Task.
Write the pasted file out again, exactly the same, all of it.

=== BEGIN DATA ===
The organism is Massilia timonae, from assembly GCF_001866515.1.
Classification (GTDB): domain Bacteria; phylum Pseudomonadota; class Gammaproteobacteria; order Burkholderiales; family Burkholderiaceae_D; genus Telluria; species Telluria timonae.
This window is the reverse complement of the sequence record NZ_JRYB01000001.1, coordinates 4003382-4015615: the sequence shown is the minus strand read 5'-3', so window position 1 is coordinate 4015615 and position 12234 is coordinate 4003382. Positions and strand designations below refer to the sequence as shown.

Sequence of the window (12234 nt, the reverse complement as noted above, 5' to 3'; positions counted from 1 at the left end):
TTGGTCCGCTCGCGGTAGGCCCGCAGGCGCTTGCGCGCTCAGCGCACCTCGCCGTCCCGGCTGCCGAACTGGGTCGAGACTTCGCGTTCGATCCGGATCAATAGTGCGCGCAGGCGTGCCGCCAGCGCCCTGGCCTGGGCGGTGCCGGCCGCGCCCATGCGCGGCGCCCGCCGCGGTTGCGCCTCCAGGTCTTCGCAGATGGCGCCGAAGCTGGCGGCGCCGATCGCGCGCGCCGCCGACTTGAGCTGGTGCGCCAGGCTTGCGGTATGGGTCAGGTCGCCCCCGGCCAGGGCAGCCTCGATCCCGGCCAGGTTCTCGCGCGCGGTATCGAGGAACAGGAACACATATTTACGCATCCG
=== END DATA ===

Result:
The organism is Massilia timonae, from assembly GCF_001866515.1.
Classification (GTDB): domain Bacteria; phylum Pseudomonadota; class Gammaproteobacteria; order Burkholderiales; family Burkholderiaceae_D; genus Telluria; species Telluria timonae.
This window is the reverse complement of the sequence record NZ_JRYB01000001.1, coordinates 4003382-4015615: the sequence shown is the minus strand read 5'-3', so window position 1 is coordinate 4015615 and position 12234 is coordinate 4003382. Positions and strand designations below refer to the sequence as shown.

Sequence of the window (12234 nt, the reverse complement as noted above, 5' to 3'; positions counted from 1 at the left end):
TTGGTCCGCTCGCGGTAGGCCCGCAGGCGCTTGCGCGCTCAGCGCACCTCGCCGTCCCGGCTGCCGAACTGGGTCGAGACTTCGCGTTCGATCCGGATCAATAGTGCGCGCAGGCGTGCCGCCAGCGCCCTGGCCTGGGCGGTGCCGGCCGCGCCCATGCGCGGCGCCCGCCGCGGTTGCGCCTCCAGGTCTTCGCAGATGGCGCCGAAGCTGGCGGCGCCGATCGCGCGCGCCGCCGACTTGAGCTGGTGCGCCAGGCTTGCGGTATGGGTCAGGTCGCCCCCGGCCAGGGCAGCCTCGATCCCGGCCAGGTTCTCGCGCGCGGTATCGAGGAACAGGAACACATATTTACGCATCCG